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Facts & Figures
* The Serbian FA are regarded by Fifa as the "direct descendents" of the former Yugoslavia, and therefore in Fifa's eyes have inherited Yugoslavia's records, achievements and honours. Bosnia-Herzegovina's competitive history therefore is only seen from about 1994 onwards.
Ideas for a Bosnia-Herzegovina Themed Party
If you're watching a Bosnia-Herzegovina game with your friends, there are plenty of ideas to help you turn the event into a Bosnia-Herzegovina themed football party.
Because Fifa regards Serbia as the "direct descendent" of the former Yugoslavia, independent Bosnia-Herzegovina is among the world's newest international sides; their first competitive tournament was the qualification process for the 1998 Uefa Euro tournament. To date, their greatest success has been in qualifying for the 2014 Fifa World Cup.
The culture of Bosnia-Herzegovina has been influenced by many other nations over the centuries, which given its geographical location should come as no surprise. Over the years Ancient Greece and Ancient Rome, the Ottoman Empire, the Austro-Hungarian Empire, Christianity, Islam and Communism have all had their influence on the nation.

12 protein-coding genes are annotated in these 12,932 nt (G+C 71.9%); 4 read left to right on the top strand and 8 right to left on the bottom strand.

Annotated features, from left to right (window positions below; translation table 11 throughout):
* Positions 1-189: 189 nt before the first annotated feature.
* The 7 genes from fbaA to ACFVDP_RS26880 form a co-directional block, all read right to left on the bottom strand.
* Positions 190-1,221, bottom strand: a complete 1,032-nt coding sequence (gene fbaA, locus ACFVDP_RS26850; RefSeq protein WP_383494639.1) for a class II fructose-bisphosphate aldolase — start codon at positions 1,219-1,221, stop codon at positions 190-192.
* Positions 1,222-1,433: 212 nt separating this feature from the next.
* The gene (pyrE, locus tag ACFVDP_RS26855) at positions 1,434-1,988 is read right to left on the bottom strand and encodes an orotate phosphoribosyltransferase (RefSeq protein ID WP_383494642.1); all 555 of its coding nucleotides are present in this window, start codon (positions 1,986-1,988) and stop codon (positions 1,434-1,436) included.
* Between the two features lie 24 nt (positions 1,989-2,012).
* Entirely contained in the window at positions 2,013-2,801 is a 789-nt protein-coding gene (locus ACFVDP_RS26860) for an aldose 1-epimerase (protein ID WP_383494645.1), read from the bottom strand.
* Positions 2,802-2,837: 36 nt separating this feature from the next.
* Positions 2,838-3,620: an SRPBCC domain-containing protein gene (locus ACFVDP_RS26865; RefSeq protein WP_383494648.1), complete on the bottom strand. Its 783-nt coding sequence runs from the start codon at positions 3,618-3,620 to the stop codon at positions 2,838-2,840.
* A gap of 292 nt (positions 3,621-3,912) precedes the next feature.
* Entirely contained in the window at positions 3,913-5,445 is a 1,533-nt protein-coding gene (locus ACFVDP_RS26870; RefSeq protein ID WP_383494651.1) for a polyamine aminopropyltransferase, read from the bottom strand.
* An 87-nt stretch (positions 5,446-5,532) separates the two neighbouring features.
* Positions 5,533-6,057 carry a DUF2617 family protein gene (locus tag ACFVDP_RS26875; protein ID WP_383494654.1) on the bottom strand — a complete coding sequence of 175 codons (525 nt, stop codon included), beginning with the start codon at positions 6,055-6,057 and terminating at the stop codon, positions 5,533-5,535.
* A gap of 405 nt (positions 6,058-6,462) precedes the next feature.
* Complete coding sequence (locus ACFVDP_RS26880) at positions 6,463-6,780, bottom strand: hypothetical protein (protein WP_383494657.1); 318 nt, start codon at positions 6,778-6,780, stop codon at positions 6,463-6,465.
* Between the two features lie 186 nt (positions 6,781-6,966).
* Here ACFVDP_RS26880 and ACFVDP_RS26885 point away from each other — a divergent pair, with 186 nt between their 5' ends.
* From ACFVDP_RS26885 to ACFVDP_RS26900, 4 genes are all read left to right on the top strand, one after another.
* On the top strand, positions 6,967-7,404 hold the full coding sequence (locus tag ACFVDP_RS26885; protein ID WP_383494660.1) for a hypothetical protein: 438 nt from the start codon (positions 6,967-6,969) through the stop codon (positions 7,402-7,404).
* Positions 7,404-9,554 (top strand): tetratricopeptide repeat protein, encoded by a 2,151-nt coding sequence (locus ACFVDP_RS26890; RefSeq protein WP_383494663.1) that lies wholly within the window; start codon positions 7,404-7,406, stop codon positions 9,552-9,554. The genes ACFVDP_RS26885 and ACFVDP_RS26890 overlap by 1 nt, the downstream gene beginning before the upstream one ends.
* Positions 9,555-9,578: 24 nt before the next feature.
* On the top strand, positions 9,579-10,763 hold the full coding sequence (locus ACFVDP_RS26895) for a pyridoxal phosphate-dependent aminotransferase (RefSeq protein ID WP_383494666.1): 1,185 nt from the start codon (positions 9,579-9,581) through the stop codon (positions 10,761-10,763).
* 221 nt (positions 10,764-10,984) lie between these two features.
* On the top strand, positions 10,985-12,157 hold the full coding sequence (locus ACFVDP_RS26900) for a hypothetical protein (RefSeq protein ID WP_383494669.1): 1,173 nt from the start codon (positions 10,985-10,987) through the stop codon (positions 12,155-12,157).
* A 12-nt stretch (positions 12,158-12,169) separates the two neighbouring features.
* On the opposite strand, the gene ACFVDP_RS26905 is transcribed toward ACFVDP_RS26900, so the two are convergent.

Bosnia-Herzegovina Party Decorations
Food for a Bosnia-Herzegovina Themed PartyBosnia-Herzegovina's cuisine shows influences from East and West, in the sense that Islam and the Ottoman empire brought Middle Eastern and Turkish influences, but this is balanced by more "central European" influences which date from the time of the Austro-Hungarian Empire, and a Mediterranean influence as well. It's also fair to say - without any disrespect - that the cuisine of Bosnia-Herzegovina is not too dissimilar to that of its near neighbours and other former Yugoslavian states, such as Montenegro, Macedonia, Serbia and Croatia, so we will include "regional" recipes here where appropriate. For example, Bosnian "Cevapi" (small kebabs/burgers made from minced meat) are very similar to Cevapcici, which we have listed under both Serbia and Montenegro. Musaka is also a popular dish, cooked more in the Bulgarian style.
Popular ingredients in Bosnian cooking include tomatoes, potatoes, onions, garlic, peppers, cucumbers, carrots, cabbage, mushrooms, spinach, courgettes (zucchini), dried and fresh beans, and dairy products. Paprika is a popular spice, and meat dishes often include beef or lamb.
Just try some of these next time you are throwing a Bosnia-Herzegovina football party:
Drink for a Bosnia-Herzegovina Themed PartyBosnia-Herzegovina - like its near neighbours - produces wine, beer and brandy. The brandy is called "Rakija", and varieties produced from grapes and pears are available. However, the most popular in Bosnia-Herzegovina - and often regarded as the national drink - is plum brandy, or Slivovitz.
Of the locally produced beers, almost all are of the lager-type. The best known brands are "Preminger", "Unski biser" and "Tuzlanski pilsner", but sadly none are easy to track down outside the region. Wine is produced, mostly in the Herzegovina region where the climate is most suitable for growing grapes. Again, however, tracking these down is not always easy.